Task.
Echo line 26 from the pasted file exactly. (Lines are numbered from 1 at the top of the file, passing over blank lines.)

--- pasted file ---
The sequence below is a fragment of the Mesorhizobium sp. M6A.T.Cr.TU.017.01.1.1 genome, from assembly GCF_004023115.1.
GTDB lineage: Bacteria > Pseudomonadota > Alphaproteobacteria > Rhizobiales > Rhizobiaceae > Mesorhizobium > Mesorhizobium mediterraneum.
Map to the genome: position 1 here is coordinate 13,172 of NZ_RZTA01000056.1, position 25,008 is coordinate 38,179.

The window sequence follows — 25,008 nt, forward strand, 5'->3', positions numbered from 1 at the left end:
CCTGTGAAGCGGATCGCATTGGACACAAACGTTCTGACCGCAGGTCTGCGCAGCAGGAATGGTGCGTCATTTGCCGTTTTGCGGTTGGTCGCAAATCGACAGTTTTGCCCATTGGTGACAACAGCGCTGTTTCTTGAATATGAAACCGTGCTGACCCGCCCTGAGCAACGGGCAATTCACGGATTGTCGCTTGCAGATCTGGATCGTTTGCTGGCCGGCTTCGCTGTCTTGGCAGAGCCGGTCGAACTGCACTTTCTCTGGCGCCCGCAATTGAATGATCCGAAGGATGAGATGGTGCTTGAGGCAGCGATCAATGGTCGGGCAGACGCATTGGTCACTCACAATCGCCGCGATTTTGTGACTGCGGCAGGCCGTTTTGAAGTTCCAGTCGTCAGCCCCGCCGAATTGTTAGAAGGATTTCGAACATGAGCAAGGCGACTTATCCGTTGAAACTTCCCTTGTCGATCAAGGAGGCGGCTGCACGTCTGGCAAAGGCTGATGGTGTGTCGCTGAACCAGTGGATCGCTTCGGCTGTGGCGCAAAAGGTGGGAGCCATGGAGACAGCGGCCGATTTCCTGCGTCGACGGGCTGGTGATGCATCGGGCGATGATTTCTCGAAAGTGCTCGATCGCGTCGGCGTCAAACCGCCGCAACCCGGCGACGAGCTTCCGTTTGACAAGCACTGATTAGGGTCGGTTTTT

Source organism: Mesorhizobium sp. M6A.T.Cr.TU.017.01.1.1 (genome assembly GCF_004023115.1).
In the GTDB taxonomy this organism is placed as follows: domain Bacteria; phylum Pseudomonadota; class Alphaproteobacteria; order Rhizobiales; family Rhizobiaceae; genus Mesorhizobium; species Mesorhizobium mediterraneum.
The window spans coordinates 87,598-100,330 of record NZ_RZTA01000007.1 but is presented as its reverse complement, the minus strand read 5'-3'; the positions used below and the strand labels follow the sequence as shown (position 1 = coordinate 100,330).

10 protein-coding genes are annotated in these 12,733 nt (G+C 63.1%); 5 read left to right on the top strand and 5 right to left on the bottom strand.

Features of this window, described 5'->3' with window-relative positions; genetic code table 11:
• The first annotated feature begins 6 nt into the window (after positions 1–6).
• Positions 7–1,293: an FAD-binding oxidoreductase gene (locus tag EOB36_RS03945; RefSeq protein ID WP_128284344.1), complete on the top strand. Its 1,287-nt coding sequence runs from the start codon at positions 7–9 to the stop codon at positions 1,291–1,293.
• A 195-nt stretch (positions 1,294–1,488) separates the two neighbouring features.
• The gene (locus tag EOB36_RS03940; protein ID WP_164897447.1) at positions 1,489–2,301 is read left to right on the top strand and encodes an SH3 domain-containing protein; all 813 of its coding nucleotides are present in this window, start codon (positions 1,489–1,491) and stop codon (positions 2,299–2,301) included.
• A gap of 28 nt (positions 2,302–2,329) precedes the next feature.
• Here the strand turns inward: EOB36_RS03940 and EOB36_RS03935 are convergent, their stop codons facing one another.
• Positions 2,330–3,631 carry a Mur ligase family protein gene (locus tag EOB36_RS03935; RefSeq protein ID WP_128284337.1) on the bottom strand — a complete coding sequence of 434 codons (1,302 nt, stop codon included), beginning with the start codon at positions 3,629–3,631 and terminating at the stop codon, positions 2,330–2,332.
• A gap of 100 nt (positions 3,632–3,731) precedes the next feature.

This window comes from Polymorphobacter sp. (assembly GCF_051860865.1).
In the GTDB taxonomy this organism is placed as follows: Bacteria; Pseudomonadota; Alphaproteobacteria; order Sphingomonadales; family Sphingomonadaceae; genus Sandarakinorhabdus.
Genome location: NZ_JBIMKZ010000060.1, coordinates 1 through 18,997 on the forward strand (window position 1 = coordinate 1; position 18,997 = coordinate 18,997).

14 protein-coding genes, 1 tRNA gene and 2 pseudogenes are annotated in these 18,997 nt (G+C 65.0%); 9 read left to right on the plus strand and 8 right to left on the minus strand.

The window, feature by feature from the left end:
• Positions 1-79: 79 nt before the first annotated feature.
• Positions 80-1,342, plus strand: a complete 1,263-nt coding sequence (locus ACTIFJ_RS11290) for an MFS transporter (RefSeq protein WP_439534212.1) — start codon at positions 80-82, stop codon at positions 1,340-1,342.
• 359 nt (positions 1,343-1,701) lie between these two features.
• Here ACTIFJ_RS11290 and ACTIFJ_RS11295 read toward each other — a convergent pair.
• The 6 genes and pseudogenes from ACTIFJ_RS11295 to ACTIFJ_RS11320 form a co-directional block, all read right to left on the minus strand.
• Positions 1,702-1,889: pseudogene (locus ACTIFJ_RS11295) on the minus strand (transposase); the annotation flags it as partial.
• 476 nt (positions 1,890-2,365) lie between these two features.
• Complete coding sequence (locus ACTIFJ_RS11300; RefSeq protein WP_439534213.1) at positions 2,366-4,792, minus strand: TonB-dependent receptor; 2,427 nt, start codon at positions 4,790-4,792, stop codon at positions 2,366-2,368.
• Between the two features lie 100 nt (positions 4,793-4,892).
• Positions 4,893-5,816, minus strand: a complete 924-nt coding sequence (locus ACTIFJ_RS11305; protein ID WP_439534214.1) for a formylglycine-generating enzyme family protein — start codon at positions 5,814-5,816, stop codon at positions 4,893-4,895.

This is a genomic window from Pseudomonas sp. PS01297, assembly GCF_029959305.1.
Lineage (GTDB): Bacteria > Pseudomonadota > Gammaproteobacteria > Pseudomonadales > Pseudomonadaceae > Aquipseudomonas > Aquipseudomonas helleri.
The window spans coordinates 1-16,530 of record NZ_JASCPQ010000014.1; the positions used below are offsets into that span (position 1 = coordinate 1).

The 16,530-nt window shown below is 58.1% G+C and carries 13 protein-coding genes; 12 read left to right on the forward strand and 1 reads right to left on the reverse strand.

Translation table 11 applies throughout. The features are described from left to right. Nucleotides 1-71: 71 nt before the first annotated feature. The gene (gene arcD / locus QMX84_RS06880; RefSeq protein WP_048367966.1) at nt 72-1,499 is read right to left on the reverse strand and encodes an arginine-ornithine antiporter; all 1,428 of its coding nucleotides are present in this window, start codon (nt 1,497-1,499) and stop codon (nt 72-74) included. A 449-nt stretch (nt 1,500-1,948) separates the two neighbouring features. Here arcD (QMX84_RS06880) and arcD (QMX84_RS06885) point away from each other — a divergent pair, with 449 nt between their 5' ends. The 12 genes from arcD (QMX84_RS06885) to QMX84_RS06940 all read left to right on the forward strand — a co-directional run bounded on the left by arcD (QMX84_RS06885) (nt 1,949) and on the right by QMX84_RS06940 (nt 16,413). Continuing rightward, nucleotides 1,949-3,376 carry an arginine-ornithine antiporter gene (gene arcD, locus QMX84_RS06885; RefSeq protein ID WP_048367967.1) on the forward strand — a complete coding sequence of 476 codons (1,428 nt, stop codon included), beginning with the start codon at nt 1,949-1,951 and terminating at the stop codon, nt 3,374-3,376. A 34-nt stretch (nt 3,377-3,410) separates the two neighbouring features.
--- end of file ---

• 359 nt (positions 1,343-1,701) lie between these two features.